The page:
What they're losing: The Cougars will have to replace arguably their best player ever in NCAA POY candidate Jimmer Fredette. Not only was he an elite scorer, but his competitive nature was contagious. Add in unsung hero Jackson Emery who has hit some big shots this season and that is quite a tandem to replace.
What they're adding: Head coach Dave Rose did a great job of filling that hole in the backcourt with the signing of DeMarcus Harrison (Greenwood, S.C./Christ School), who is a tremendous athlete with a lot of range. In addition, the Cougars added some significant size in 6-10 Ian Harward (East Orem, Utah/Orem) and 6-9 Nate Austin (Highland, Utah/Lone Peak).
What it equals: The loss of Fredette -- a once in a lifetime type of player -- will be an impossible hole to fill. However, the Cougars have been one of the more consistently solid programs as of late, and there is no sign of that ending.
|4. Wisconsin Badgers
What they're losing: The Badgers will be without 6-10 forward Jon Leuer, an All-Big Ten selection, and 6-8 Keaton Nankivil, who was an honorable mention on the All-Big Ten team. Leuer, averaging 18 points and 7 rebounds, led the Badgers in scoring and rebounding. Nankivil averaged 10 points and 4 rebounds and also did a great job of stretching the defense with his range to the arc. Junior PG Jordan Taylor, who also earned All-Big Ten honors and was also on the All-Big Ten defensive team, is the floor leader. He averaged 18 points, 4 assists and 4 rebounds a game, but what is most impressive is that despite being the primary ball handler, he averages less than two turnovers a game. Taylor could return to Madison, but it would not be surprising if he tested the NBA waters because scouts have noticed him. He reminds many of Portland Trailblazers PG Andre Miller.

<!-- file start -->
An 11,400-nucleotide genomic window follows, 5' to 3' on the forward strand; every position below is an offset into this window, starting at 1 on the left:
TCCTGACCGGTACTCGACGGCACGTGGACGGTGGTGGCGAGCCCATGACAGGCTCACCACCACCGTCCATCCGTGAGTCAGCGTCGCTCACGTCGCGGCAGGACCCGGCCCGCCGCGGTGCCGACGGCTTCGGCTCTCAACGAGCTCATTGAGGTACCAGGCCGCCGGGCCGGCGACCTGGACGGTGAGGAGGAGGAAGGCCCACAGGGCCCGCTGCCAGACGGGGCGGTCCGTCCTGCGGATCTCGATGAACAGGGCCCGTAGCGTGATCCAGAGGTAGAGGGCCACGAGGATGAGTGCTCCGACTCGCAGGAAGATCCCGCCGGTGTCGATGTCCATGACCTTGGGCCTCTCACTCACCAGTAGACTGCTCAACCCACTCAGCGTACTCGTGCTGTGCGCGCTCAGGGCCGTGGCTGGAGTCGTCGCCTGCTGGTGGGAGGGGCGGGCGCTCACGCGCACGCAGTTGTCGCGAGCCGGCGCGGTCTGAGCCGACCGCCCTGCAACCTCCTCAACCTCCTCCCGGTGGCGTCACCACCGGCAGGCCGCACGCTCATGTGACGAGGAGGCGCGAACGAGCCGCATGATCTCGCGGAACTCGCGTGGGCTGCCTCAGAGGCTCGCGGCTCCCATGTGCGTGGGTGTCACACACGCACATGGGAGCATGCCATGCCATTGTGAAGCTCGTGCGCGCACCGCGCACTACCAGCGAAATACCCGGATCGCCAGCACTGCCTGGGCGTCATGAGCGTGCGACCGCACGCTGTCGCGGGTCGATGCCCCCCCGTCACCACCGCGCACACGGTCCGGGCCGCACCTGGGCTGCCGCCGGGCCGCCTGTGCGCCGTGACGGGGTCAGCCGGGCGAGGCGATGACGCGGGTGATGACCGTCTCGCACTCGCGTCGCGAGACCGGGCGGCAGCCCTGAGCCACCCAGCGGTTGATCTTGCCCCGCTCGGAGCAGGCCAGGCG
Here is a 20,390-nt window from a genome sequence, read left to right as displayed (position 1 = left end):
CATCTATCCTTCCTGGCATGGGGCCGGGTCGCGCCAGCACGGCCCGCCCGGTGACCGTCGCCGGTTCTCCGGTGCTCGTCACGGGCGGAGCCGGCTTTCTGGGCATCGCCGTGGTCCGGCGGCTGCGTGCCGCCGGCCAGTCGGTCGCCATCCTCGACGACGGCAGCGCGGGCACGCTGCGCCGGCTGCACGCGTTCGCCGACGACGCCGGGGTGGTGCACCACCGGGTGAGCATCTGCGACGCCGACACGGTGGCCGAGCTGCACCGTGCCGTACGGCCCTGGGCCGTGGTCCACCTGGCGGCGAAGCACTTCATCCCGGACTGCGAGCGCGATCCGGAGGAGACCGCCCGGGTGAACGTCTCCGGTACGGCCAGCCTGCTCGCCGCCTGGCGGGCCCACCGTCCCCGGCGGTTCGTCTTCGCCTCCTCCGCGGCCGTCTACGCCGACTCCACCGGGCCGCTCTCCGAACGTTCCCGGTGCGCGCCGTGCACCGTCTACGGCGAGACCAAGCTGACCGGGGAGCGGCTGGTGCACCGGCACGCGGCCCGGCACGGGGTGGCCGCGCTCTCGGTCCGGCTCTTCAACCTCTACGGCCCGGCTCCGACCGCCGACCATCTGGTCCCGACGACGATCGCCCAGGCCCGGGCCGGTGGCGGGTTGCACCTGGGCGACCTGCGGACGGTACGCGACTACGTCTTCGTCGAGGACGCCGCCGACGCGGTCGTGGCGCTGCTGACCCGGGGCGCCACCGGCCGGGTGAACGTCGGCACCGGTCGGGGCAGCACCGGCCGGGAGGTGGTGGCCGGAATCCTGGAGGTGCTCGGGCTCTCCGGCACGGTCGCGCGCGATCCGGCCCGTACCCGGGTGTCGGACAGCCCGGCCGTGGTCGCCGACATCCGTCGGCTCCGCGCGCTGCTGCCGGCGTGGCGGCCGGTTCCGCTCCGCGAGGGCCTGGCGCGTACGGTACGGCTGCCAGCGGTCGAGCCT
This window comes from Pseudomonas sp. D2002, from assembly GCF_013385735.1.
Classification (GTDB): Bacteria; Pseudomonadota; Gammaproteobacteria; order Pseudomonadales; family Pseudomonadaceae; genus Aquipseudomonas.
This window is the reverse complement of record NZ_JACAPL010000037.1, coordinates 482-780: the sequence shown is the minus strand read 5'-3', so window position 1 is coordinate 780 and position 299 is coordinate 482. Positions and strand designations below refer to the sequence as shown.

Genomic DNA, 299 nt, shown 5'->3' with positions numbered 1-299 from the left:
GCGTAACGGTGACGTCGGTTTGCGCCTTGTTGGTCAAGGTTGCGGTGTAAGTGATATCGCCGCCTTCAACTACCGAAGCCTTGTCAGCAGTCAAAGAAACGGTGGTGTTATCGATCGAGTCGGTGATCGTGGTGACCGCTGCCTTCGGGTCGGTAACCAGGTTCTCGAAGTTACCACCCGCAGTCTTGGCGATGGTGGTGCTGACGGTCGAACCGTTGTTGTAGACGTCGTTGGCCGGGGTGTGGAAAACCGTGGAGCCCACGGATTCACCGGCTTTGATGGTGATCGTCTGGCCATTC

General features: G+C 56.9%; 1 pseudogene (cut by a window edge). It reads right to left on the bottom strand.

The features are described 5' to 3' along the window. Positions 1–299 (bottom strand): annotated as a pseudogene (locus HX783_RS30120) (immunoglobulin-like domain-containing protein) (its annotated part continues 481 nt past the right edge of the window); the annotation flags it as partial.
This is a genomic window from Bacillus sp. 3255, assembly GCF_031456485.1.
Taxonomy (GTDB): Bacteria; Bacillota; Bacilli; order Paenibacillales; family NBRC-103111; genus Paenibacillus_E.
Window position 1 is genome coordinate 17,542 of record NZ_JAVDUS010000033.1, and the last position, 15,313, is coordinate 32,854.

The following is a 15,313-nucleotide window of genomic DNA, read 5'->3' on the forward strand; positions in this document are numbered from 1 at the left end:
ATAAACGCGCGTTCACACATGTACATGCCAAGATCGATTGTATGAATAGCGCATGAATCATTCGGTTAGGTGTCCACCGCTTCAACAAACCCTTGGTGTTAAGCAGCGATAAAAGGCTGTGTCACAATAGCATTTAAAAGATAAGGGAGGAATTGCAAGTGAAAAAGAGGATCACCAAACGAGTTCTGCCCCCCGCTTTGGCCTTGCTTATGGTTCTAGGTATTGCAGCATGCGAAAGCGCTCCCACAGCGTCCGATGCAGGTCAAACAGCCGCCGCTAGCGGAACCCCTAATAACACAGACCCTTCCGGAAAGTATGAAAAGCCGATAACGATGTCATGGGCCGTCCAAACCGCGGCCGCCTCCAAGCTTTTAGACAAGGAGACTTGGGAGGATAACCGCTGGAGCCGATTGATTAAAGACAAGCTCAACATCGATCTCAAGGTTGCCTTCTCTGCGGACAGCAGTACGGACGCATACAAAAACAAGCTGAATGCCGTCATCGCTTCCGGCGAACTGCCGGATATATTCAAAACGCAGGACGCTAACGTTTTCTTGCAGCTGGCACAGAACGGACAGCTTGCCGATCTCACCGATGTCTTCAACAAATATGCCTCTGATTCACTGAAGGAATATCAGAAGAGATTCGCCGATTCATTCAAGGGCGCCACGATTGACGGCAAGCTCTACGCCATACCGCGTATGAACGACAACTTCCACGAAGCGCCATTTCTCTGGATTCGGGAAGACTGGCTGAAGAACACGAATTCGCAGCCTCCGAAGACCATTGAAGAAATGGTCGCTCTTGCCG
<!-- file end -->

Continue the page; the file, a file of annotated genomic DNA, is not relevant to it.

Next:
What they're adding: Coach Bo Ryan added more skilled bigs in this class with 6-8 forward Jarrod Uthoff (Cedar Rapids, Iowa/Jefferson) and 6-10 center Frank Kaminsky (Lisle, Ill./Benet Academy). Both will excel in pick-and-pop situations, rebound and compete on both ends of the floor. Uthoff has range to the arc and Kaminsky out to at least 18 feet. Guard Traevon Jackson (Westerville, Ohio/Westerville South), the son of Ohio State great Jim Jackson, is a lefty wing who will provide the Badgers with a strong slasher who can finish through contact. He's also a physical, multiple position defender. Completing the class is 5-11 scoring point guard George Marshall (Chicago, Ill./Brooks College Prep Academy), who can provide leadership and get teammates involved.
What it equals: Ryan did a great job of recruiting players who should flourish in the Badgers' style right away. Marshall will be thrown into the fire if Taylor leaves, but expect Wisconsin to do what it does year in and out -- develop players, play tough and be competitive on both ends of the floor. That's usually good enough to get the Badgers a bunch of wins and a trip to the NCAA tournament.
|5. Kansas State Wildcats
What they're losing: Frank Martin has the unenviable job of finding a replacement for Jacob Pullen. He embodied Martin's toughness and tone for the program. These guys aren't recruited, they evolve and that's what makes replacing them so difficult.